"Increasingly, we are seeing lenders use affordability as a way of standing out in a crowded market and the ways in which lenders calculate affordability are multiplying."
Over the course of 2021, average house prices have increased by more than 8% according to the November Halifax House Price Index, exceeding the average growth in total annual pay.
This has put increasing emphasis on affordability, we’ve seen more brokers making use of MBT to save time and identify new opportunities for their clients, and we have seen and worked with more lenders to evolve their affordability calculators. So, what were the five key affordability trends of 2021?
1. Increasingly diverse affordability options
Increasingly, we are seeing lenders use affordability as a way of standing out in a crowded market and the ways in which lenders calculate affordability are multiplying.
The difference between average maximum and minimum loan size for the same case increased, from £88,300 in January to £112,629 in November.
At the same time, many lenders have introduced a specialist approach for different types of customers over the last year, including professionals, CIS contractors and people earning income through umbrella companies.
Consequently, the top lender for affordability is not one of the top 10 lenders in nearly three quarters (73%) of cases
2. The return of the 95% LTV
In the early days of the pandemic, lenders limited their appetite for higher LTV loans and securing a 95% LTV mortgage was almost impossible. However, 2021 has seen the return of 95% LTV lending, boosted by the announcement of a government guarantee scheme in the March Budget, as well as lenders increasing their own appetite for risk.
In January, there was no lender availability to meet affordability on nearly 64% of enquiries at 95% LTV. By November this had fallen to just over 7%.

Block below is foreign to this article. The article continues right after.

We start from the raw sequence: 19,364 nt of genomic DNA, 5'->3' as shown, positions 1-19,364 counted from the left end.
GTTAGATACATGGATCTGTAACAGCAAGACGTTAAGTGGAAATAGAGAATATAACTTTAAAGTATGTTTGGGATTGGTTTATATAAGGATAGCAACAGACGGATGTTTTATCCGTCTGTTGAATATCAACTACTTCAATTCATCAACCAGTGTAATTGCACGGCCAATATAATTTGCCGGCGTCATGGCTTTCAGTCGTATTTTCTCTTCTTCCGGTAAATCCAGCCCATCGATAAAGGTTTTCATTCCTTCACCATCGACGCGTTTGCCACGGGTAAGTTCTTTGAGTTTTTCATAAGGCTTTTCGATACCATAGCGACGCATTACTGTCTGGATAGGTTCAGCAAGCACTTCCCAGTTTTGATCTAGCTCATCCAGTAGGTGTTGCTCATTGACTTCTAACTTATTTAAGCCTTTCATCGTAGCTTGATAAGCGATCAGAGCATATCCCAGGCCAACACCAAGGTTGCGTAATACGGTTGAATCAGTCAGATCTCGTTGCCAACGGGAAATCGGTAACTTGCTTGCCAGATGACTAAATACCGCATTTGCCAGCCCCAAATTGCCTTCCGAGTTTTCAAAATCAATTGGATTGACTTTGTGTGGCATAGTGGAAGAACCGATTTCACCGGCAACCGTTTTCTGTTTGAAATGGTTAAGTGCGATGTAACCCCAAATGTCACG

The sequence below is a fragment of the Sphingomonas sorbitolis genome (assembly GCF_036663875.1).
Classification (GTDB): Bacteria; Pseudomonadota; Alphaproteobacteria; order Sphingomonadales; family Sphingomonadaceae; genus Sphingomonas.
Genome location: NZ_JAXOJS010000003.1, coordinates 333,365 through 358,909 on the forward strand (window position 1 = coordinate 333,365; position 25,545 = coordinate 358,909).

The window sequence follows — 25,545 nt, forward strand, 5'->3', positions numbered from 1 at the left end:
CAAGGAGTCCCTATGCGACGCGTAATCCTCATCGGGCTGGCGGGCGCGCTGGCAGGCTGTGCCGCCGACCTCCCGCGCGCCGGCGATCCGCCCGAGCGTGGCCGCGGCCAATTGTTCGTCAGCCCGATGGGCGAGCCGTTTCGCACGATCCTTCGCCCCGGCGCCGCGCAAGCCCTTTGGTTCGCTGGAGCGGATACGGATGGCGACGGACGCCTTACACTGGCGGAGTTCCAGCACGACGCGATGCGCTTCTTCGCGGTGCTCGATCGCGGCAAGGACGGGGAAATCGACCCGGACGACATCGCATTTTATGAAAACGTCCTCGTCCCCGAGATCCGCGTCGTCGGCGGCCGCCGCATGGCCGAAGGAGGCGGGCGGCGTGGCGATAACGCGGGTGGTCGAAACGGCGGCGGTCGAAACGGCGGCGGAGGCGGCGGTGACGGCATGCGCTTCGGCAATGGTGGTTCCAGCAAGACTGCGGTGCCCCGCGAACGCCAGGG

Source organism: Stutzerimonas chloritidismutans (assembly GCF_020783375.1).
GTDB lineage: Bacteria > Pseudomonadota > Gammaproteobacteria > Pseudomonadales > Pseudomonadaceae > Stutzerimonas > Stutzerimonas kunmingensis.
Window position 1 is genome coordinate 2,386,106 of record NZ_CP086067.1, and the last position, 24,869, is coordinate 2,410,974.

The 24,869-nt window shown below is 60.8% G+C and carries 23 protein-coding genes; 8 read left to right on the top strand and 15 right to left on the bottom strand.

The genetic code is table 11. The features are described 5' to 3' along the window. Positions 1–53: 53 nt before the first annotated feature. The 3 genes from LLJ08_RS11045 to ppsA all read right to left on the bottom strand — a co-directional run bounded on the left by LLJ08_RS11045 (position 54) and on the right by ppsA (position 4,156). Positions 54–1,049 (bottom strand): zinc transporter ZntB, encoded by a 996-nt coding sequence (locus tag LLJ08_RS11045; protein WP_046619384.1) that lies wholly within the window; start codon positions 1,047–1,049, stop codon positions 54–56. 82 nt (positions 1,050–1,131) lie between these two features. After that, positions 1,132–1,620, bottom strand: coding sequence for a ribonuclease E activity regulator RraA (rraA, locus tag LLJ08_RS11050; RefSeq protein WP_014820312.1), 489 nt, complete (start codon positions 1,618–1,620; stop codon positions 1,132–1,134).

3. Increasing appetite for higher LTIs
The final trend for 2021 aligns with lenders increasingly using affordability as a way of attracting more business and we are seeing a growing number offering mortgages at higher loan to income (LTI) ratios. There are now 16 lenders that allow five times income at 85% LTV and above. There is speculation that the Bank of England may relax rules about LTI in the future, which will provide opportunity for lenders to offer an even more diverse range of affordability options to suit the requirements of specific groups of borrowers.
4. Buy-to-let affordability is a key battle ground
The range of affordability options available to borrowers is even more pronounced in the buy-to-let market than the residential market. For example, the difference between the average minimum and maximum loan size for buy-to-let is £253,803 vs. £112,629 for residential.
This divergence in available loan sizes is even more striking for investors in specialist properties, like HMOs and holiday lets. For HMOs the difference between the average minimum and maximum loan size was £295,636 (minimum of £164,119 and maximum of £401,384).
Researching a large number of lenders is vital in buy-to-let and we found that the comprehensive lender panel available through MBT Affordability enables buy-to-let landlords to borrow an average £82,000 more than other affordability platform.
The key output for all of these trends is that it’s even more important for brokers to carry out thorough market research in order to secure the most suitable loan size for their clients.